19. The learned Senior Counsel for the appellants has made strenuous efforts to justify reduction of equity share capital and conversion of OCCRPS into ordinary equity shares at length. He has submitted that every scheme of arrangement is bound to have some adverse impact on the stakeholders, be it members or creditors of the company, one way or the other, but if the requisite majority of the shareholders, members and creditors in their commercial wisdom supported the scheme, few objectors cannot stall its sanction on the ground that their interests are adversely affected. As noted above, the only objector that has remained in the field is ABFL, which pleaded that if the scheme is sanctioned there is a likelihood of its losing Rs.18.18 crores. It is, however, not the pleaded case of the ABFL that the scheme has shown discrimination among the individual or any class of creditors. On the contrary, it is an admitted fact that all the creditors are treated equally. Indeed, the proponents of the scheme pleaded that in order to bail out the companies from the acute financial problems, the scheme is evolved and that if the scheme is not sanctioned both the companies are likely to be wound up which would cause enormous damage to the interests of all the members as well as the creditors. This plea of the appellants is not controverted by the ABFL.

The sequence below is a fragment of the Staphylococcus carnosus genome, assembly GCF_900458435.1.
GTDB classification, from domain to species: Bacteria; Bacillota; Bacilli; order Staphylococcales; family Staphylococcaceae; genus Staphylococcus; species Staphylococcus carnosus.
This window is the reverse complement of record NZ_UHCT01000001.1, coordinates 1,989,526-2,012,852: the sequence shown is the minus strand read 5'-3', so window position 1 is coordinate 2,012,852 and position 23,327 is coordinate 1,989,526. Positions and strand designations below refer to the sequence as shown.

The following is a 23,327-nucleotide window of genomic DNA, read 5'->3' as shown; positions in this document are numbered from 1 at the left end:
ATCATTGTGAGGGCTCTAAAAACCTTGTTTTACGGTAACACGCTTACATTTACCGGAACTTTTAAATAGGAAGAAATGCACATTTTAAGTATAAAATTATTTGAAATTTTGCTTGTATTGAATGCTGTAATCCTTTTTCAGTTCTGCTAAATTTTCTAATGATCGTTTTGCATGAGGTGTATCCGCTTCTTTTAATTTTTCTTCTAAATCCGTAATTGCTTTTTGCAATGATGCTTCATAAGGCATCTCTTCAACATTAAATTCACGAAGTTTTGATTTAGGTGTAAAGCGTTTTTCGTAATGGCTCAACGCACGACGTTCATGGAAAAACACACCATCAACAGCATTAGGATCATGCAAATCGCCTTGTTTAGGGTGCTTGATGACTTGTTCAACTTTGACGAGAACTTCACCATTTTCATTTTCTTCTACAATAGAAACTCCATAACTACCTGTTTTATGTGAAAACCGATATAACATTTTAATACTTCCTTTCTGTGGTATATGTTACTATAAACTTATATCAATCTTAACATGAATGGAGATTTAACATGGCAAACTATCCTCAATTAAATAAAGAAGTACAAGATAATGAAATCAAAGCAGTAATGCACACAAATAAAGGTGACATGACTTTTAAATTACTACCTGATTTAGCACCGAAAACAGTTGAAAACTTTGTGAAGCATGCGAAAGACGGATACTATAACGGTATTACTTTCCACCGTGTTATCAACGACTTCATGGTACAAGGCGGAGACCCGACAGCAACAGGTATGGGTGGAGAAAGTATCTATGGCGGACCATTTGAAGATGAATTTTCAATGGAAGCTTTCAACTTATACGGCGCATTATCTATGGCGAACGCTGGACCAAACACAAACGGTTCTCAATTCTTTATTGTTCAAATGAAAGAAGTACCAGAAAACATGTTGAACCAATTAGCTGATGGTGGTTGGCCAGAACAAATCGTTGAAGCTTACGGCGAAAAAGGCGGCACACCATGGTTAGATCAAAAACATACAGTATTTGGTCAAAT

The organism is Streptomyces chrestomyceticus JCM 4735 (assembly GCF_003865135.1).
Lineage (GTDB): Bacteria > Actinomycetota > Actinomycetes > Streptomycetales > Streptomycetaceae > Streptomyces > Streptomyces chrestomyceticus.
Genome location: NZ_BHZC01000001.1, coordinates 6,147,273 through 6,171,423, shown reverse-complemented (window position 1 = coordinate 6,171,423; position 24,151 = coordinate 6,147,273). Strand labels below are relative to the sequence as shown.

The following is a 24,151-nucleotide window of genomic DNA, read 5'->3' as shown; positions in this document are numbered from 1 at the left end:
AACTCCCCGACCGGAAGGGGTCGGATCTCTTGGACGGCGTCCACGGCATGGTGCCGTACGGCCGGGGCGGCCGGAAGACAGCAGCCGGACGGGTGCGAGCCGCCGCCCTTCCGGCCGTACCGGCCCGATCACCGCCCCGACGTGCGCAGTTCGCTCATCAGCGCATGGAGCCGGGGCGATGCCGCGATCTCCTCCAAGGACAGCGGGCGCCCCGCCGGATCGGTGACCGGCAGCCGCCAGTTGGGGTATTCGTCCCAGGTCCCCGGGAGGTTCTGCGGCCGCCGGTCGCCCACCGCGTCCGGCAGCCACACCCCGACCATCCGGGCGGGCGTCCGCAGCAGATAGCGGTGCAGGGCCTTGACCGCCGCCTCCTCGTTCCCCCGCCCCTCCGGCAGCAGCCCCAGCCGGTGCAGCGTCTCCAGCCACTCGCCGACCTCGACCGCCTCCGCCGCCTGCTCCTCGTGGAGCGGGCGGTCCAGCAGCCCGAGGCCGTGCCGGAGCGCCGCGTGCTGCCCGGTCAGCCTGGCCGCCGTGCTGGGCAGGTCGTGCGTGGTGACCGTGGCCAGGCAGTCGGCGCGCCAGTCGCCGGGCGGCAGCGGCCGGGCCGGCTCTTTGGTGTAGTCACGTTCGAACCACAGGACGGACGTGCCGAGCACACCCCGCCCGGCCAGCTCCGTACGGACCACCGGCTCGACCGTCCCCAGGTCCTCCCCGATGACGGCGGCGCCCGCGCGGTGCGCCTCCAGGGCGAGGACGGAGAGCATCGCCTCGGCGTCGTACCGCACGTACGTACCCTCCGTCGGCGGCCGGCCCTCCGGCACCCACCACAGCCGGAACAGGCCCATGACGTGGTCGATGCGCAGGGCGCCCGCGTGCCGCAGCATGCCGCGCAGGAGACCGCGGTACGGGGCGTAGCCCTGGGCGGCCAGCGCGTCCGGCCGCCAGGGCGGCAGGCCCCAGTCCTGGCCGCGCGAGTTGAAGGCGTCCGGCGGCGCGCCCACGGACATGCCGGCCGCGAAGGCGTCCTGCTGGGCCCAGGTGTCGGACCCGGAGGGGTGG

20. In our opinion, the question of unconscionableness or unfairness in the scheme would arise if any of the individual or class of members or creditors are treated with discrimination or unfairness or their interests are sought to be jeopardized. When all the members and creditors are treated equally and when advantages and disadvantages flowing from the scheme are on even keel to all, such scheme cannot be termed as unconscionable or unfair more so, in commercial wisdom, both the companies felt that the proposed arrangement is the best possible one to wriggle them out of the financial troubles and such scheme is supported by requisite majority. In this view of the matter, we are of the opinion that the objector has not made out a case for refusal of the sanction of the scheme. Therefore, in our view, it is wholly unnecessary to refer the proposed scheme for examination by CDR EG. On the analysis as above, point No.1 is answered in favour of the appellants.